We ate supper at a nearby Indian restaurant, speculated whether any of the other guests were Hugo Award finalists, and caught the tram to our apartment. Kiesa and I changed into our finest clothes for the Hugo Awards; this is one of the few occasions where I have an excuse to dress up, so I wore a suit and a tie. My children reminded me how infrequently I dress up; as I was putting on my shoes Calvin said, "Whoa, dress shoes!" and Julian pointed to my tie and said, "What's that?"

Kiesa and Jaeger head to the Hugo Awards
Kiesa and Jaeger head to the Hugo Awards

We headed back to the convention and dropped the kids off at babysitting, then headed into the convention centre. This year, in an attempt to eliminate long queues (and because the mostly-vertical venue didn't have a good place to put long queues) the convention issued wristbands for the big evening events, so Kiesa picked up our wristbands in advance. This ended up working well for us: we arrived at the convention centre after our timed entry (according to our wristbands) at 19:30 and ended up with good seats in the balcony with a commanding view of the stage (and of the Hugo Award finalists in the front section immediately in front of the stage).

Hugo Awards underway inside the Convention Centre Dublin
Hugo Awards underway inside the Convention Centre Dublin

The ceremony started shortly after 20:00. After prepared remarks by various people, author Ada Palmer (a previous recipient of the Best New Writer award) stepped up to the podium to present this year's Best New Writer award. As she was delivering her remarks, the closed captioning projected on the screen behind her struggled to keep up, showing "dog magicians" in place of "dogmaticians". The audience chuckled, and Ms. Palmer faltered but kept speaking. The closed captioning made several other gratuitous mistakes, to the point where the entire audience was laughing and the only person in the entire room who wasn't in on the joke was the presenter herself. She finally turned around to see the dreadful translation of her words on the screen, and laughed herself.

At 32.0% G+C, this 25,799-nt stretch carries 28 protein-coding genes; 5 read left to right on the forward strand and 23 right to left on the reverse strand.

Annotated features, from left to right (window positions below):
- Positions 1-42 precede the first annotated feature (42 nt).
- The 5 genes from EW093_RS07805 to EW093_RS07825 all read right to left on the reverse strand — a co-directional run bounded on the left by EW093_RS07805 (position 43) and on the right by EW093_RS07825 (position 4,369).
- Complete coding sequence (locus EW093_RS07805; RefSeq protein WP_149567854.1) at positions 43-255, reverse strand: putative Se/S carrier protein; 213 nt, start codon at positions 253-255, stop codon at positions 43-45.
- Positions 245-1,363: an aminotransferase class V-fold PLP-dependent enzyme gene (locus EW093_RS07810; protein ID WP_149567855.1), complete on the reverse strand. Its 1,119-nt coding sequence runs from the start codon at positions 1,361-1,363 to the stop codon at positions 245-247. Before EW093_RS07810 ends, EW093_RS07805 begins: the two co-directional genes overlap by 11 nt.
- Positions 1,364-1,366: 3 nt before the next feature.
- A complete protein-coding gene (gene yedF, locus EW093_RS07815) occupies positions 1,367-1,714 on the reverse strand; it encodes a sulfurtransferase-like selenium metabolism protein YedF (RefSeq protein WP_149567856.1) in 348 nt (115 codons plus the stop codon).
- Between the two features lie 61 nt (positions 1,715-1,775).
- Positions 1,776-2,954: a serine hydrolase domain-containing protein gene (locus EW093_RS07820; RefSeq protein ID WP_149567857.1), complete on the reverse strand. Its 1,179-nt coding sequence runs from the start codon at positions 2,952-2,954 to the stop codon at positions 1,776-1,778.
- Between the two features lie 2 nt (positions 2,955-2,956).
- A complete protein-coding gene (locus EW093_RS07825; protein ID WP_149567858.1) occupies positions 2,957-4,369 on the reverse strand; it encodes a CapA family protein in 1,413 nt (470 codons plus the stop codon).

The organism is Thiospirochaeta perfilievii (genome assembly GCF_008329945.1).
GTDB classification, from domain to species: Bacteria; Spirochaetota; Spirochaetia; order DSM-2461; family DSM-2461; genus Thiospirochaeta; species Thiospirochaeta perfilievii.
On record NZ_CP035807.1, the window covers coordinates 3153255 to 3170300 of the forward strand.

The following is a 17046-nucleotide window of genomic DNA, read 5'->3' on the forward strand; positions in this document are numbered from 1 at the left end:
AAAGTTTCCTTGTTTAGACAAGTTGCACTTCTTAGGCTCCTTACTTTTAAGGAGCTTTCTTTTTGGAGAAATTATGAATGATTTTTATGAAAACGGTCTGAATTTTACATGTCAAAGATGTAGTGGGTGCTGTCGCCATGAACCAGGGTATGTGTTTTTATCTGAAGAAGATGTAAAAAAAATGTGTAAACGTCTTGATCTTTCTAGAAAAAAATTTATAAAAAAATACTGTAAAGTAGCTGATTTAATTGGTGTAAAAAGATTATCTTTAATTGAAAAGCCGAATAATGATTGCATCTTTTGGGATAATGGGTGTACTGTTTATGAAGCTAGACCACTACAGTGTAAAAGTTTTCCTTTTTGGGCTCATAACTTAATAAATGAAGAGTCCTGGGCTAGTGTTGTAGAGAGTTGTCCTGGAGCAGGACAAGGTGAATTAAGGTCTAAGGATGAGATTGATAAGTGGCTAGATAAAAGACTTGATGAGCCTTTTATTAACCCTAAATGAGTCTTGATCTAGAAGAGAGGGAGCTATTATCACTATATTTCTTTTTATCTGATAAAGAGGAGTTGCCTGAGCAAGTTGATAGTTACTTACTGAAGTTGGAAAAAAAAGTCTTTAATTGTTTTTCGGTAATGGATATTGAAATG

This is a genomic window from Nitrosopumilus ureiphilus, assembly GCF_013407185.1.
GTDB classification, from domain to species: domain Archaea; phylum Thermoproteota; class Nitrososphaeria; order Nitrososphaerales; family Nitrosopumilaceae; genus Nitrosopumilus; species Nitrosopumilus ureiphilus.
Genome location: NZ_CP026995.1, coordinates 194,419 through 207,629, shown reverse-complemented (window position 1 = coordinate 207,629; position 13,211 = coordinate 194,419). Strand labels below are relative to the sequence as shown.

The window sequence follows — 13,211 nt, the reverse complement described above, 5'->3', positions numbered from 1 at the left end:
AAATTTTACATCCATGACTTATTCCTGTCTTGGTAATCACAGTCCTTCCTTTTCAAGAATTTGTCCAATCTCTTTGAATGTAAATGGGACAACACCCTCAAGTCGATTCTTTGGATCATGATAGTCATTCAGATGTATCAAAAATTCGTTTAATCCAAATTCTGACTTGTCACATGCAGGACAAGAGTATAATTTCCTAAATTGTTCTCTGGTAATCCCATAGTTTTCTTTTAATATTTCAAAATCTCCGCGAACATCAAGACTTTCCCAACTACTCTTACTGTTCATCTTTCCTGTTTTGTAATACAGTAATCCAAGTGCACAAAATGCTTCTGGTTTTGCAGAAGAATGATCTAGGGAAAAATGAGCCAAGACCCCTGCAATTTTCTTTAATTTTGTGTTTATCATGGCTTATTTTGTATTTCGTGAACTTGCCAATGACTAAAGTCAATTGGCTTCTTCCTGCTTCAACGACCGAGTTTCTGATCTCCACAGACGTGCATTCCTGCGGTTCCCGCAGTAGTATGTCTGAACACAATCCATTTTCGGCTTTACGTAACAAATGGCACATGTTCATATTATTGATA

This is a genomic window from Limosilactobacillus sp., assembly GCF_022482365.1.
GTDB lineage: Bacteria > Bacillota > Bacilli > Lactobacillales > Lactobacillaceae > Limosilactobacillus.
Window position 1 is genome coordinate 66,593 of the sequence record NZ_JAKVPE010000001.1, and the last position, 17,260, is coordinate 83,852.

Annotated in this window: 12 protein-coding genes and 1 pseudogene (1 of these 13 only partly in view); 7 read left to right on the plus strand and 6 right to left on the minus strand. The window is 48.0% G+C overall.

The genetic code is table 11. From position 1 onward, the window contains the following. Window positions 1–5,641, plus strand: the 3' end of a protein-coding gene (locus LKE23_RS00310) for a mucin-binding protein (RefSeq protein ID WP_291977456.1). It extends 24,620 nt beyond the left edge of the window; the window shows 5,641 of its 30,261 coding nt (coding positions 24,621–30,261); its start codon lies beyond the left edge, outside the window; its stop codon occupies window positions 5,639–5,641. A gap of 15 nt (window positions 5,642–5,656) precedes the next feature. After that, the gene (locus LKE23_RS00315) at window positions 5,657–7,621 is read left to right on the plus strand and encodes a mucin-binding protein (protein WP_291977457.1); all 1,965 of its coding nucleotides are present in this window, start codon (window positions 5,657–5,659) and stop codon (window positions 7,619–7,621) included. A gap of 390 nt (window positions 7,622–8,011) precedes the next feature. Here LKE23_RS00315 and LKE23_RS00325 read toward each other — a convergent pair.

The award for best new writer was given to Jeannette Ng. She started her acceptance speech with "John W. Campbell was a fucking fascist," and proceeded to excoriate the editor (for whom the best new writer award was named for) for his racist views and his legacy of holding back science fiction even at a time when his peers were facing the future. The audience cheered and applauded.

(In the weeks after her speech, the sponsor of the award announced that they would be changing its name to the "Astounding Award for Best New Writer" -- so using the platform provided by a major awards ceremony to speak out about proved worthwhile.)